SP Gears Up for Major UDO Revision
BY TED M. NATT JR.
Southern Pines has created a Stakeholder Steering Committee as it gears up to revise the Unified Development Ordinance (UDO) for the first time since its inception in 1989.
The UDO controls all design and land-use regulations for the town. The revision will streamline and update the existing code in addition to ensuring its compliance with, and ability to implement the goals of, the Comprehensive Long-Range Plan (CLRP) adopted by the town last year.
"The UDO has served the town very well, but there certainly have been instances in the past five to 10 years where conflicts, shortcomings and interpretation issues have come to light," Town Manager Reagan Parsons said. "This is an opportunity to take a look at those issues, shore up the code, and bring the UDO in line with the policies and goals of the CLRP."
The town has hired Planning Works, a Leawood, Kan.-based consulting company, to facilitate the yearlong process. Planning Works was awarded the $149,180 contract in October after a five-member committee that included Parsons reviewed proposals from five firms.
"Southern Pines striking at this point is the best time to do it," said Bruce Peshoff, a partner at Planning Works. "You don't have growth pressures influencing decisions, so you've got breathing room to review, consider and understand alternatives that give you the time to make informed choices.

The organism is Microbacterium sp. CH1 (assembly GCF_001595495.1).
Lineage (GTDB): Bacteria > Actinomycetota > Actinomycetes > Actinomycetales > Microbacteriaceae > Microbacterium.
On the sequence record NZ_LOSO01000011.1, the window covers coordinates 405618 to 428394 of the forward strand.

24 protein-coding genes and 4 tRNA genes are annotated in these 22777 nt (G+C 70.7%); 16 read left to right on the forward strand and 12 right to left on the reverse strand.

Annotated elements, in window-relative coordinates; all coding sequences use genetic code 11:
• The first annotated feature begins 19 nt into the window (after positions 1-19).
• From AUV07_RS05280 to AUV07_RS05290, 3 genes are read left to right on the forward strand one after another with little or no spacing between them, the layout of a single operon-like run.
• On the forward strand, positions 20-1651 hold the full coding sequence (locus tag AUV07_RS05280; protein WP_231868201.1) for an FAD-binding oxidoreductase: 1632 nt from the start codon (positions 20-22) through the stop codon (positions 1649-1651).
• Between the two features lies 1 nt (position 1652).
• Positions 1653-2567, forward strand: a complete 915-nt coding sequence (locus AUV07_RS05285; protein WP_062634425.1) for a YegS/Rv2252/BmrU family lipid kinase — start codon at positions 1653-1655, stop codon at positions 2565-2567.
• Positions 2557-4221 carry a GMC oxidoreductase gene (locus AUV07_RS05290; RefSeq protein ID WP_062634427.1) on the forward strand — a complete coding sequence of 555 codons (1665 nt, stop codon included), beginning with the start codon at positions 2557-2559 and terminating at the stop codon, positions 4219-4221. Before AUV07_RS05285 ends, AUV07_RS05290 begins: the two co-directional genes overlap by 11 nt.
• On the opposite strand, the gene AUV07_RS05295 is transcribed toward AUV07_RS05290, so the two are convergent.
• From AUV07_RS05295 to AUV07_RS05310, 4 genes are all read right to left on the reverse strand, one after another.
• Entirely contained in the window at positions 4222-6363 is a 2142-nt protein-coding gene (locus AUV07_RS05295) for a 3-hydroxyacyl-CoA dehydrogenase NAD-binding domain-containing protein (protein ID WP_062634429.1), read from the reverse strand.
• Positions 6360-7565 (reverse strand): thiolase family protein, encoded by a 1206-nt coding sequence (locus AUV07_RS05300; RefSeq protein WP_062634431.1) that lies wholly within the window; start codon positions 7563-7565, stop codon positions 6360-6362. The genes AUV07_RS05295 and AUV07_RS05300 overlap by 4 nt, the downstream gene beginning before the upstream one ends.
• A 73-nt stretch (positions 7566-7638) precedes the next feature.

"The UDO needs to protect existing investments and encourage new investment."
Peshoff said the "community-driven" process will be broken down into the following four phases:
n Diagnose the strengths and weaknesses of the town's existing regulations.
n Select regulatory strategies that build on existing strengths and resolve existing weaknesses.
n Build the Land Use and Development Code through the process of choosing regulatory strategies that will work best for the town.
n Finalize UDO adoption and implementation.
"The Planning Works team cannot choose which options are best for the town, but we can help (local stakeholders) understand the implications of alternative regulatory strategies and reach concensus for the options that are best for Southern Pines," Peshoff said. "This is your UDO. Our main job is to listen and help you achieve your goals."
Planning Works will hold 10 sets of meetings and conduct four three-day forums because town officials want the process to be inclusive and transparent as well as challenging and rewarding. The first forum was originally set to begin Monday but has been rescheduled for Jan. 17-19.
"Hopefully, getting past the holidays will provide greater levels of participation and some additional time to advertise and generate interest," Parsons said. "There will be a number of opportunities for interested parties to participate in the process."
The contract also calls for Planning Works to study West Southern Pines and downtown Southern Pines, and perhaps draft regulating plans for those neighborhoods.